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Saturday, September 06, 2008

Looking Through The Kaleidoscope #4: It's (Un)official


For those of you who have read the first entry of this blog, you might remember that I referred to my job as a cameraman for Kaleidoscope as official/unofficial. It was probably one of the easiest jobs I have ever gotten because I didn't even ask for it.

It all really started when I bought a camera. I had been working full-time and was saving money regularly, so I decided to get a nice camera. Not necessarily a professional camera, but a small one that was good quality. I picked up a Nikon Coolpix, which at the time was one of there latest models. Very sleek and small, it was certainly worth the money and I was excited to use it.

I had brought it with me during the summer run of Snow White, particularly when we had started touring Melody Tent and South Shore. The kids were all over it. They were constantly wanting to get their pictures taking and striking a variety of poses to their own amusement. Another particularly fun feature with this camera was that it could take short video clips. I decided to utilize this as well and would constantly be filming some "behind the scenes" footage. I would film the sound checks, the song rehearsals, and mostly interviewing my fellow performers and asking for their thoughts on the show.

I don't think I realized how noticeable this was until I was taking a video of Tommy using his phone as a mock piano. Tommy, having a lot of musical experience, had his phone keys set to "piano", which made each number a different piano key. I filmed Tommy playing an impromptu tune, completely perplexed, when all of a sudden David comes over saying "I finally get to be in the famous Ryan videos." The famous Ryan videos? Not only did I not realize that I had videos named after me, but that they were famous. Famous to Kaleidoscope at least. To me the videos were just fun to do and when I started uploading them to YouTube I remember the company being appreciative.

I remember when Cinderella Too! began Jamie invited me to come down to RIC and see the premiere. I decided to at least make myself useful and did a series of videos covering the event. Besides the usual backstage interviews and sneak peaks, I had the opportunity to interview parents and kids about the show while they were in the autograph line. This was at the request of David and it made the task seem more official and like an actual job. This "job" actually allowed me to travel with the cast of Cinderella Too! to their touring venues and document everything, which was extremely fun. While I loved the cast of Snow White, traveling with the Cinderella Too! cast was very different because everyone was similar in age. The times we spent backstage and in the van were probably some of the best times I have spent with the theater. All of us got along extremely well and these people were some of the best people to travel with.

It didn't occur to me to actually take pictures and video during an actual show because I wasn't sure if David and the others would want me to. In truth they did want me to and the first show I did show photos for was Cinderella. I was up in the balcony during a full house and tried to stay out of the way of the public as much as possible, but the camera held up very well and got some great shots. I would have to say that was my first official/unofficial job as the Kaleidoscope cameraman. I didn't have to do it but I was happy to.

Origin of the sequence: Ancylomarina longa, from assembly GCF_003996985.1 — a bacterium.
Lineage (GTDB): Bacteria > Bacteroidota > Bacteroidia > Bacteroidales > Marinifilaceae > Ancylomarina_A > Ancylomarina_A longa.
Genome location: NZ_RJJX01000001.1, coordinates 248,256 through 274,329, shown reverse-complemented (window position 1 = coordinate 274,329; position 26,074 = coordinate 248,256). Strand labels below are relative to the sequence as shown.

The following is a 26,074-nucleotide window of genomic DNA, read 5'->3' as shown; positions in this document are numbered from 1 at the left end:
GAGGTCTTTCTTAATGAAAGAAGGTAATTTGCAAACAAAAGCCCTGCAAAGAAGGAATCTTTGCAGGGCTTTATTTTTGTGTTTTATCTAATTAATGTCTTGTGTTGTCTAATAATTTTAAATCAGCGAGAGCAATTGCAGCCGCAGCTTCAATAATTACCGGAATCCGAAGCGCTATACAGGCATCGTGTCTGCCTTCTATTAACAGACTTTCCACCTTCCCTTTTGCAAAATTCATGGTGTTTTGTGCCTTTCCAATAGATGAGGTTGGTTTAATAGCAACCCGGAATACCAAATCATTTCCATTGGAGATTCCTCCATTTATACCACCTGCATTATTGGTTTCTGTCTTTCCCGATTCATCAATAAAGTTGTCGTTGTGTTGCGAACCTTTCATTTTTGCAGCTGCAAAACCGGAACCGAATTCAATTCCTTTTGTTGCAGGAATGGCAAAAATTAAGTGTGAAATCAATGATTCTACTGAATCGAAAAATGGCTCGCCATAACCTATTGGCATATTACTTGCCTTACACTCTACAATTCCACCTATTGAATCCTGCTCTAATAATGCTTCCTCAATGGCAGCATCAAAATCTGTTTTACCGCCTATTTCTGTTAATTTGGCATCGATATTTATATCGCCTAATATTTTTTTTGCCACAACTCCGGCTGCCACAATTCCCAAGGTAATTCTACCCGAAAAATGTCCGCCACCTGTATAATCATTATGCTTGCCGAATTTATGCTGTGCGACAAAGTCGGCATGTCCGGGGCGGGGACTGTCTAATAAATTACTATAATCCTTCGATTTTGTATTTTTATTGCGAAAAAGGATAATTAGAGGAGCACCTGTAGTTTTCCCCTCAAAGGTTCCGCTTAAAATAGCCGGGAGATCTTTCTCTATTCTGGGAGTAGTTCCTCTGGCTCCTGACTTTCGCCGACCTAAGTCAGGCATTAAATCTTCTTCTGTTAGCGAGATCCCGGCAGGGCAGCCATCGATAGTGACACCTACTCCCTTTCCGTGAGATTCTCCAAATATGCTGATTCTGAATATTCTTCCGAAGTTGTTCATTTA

Since then I have mainly done pictures at RIC. I went to just about all of the remaining shows for my first summer and got pictures. As for this summer, I did miss a couple of shows but they were shows I had gotten the year before. All of the shows I attended this summer were new to me and I got plenty of photos and videos along the way.

Probably the most daunting task is uploading everything. It isn't difficult to do, but it is time consuming. The photos would usually go up relatively quickly, but videos took forever because at first I could only upload one at a time to YouTube. I had discovered this past summer that there was a multi-video uploader available and the job became much easier. If you want to know just how much easier it was, let me put it this way: just as many videos that went up this summer were from last summer. I felt bad taking so long to get them up but I am glad I finally did.

The videos have also evolved a lot since last summer. The sense of responsibility motivated me to make the videos look a little more professional. The latest ones have the company logo as a title screen, a watermark of the logo in the corner, and then an ending screen with the website. I lose a little video quality in the process, but everyone seems to think that they are still good and worth the additions.

While this job is on a volunteer basis, I can't deny the perks. I've become much closer to a wonderful company, I've seen great performances, and I've traveled with great friends. And despite the company getting a photographer with professional equipment, I was invited to the Party of the Year to take pictures. Perhaps I will talk about that some time.

Next time, however, I think it would be only fair to contemplate this past summer.

In the words of Garrison Keillor, "be well, do good work, and keep in touch."

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